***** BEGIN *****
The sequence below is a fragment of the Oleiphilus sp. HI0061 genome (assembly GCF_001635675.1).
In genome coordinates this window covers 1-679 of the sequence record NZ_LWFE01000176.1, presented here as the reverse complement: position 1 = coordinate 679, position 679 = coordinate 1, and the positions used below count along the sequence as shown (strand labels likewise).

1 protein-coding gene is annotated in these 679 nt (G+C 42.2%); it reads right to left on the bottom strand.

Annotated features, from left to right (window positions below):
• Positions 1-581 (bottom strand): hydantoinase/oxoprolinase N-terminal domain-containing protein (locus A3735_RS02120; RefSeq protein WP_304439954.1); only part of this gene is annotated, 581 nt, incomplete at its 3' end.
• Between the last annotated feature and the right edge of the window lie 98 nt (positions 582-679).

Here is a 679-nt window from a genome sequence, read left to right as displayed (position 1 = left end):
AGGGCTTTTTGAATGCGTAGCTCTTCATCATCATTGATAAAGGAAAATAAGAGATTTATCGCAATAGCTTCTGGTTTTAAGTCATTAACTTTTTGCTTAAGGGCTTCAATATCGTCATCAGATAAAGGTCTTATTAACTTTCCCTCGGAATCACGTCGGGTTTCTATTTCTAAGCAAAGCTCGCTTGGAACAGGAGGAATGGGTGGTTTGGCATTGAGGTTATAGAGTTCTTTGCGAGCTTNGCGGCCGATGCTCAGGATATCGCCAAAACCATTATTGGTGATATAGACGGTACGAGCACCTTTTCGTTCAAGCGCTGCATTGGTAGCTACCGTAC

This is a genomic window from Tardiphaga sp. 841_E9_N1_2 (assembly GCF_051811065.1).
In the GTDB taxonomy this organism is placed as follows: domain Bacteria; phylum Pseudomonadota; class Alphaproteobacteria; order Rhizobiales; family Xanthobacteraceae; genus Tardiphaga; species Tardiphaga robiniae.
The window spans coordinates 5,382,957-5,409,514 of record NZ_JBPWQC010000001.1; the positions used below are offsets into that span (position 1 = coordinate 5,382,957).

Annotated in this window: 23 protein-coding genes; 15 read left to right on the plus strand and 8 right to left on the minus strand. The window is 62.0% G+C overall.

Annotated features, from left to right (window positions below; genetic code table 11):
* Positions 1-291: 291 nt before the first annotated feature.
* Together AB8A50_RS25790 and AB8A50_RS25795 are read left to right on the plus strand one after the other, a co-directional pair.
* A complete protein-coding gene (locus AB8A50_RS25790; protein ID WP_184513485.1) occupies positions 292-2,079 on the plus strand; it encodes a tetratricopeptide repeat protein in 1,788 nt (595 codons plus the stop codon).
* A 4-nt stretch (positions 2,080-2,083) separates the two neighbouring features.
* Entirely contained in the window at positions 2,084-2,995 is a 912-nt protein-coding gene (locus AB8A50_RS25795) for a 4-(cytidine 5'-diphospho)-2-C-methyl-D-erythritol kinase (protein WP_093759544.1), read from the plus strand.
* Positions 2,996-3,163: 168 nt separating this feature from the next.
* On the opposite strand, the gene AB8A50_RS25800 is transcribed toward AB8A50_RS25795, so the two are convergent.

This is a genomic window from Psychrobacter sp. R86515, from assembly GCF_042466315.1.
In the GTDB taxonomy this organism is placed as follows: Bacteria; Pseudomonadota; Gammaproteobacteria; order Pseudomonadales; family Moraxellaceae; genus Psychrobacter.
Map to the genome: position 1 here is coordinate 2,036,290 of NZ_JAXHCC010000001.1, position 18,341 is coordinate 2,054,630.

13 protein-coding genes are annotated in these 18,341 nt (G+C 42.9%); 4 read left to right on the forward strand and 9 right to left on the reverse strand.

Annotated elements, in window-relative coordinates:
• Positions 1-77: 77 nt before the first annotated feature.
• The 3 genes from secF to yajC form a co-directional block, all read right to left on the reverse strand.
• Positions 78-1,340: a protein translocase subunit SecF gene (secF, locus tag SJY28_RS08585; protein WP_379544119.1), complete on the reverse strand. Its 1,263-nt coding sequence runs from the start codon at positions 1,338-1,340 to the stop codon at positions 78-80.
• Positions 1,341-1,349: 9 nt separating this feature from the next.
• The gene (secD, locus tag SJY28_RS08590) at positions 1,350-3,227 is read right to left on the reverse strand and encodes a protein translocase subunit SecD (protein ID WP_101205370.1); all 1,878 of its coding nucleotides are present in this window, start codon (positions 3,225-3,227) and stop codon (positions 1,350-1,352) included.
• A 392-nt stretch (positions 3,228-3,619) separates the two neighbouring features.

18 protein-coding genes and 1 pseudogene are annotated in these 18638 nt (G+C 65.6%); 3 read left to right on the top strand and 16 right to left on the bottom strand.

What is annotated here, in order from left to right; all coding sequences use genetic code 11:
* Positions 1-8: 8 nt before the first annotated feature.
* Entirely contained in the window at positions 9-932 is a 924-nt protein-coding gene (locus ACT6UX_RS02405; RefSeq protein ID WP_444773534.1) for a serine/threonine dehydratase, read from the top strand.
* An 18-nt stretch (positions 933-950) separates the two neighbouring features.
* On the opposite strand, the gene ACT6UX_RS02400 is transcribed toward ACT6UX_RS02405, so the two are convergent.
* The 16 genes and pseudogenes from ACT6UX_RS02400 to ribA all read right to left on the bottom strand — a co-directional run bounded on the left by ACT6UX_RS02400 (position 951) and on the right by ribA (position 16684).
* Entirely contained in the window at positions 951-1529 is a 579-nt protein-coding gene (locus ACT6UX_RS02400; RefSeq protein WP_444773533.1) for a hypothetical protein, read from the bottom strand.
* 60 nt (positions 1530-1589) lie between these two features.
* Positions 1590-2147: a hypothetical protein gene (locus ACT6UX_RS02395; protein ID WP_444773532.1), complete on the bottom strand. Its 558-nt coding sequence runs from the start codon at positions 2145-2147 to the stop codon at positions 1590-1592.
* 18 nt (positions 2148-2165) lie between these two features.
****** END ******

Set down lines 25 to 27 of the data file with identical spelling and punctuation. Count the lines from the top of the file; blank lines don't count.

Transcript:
Annotated elements, in window-relative coordinates:
• Positions 1-77: 77 nt before the first annotated feature.
• The 3 genes from secF to yajC form a co-directional block, all read right to left on the reverse strand.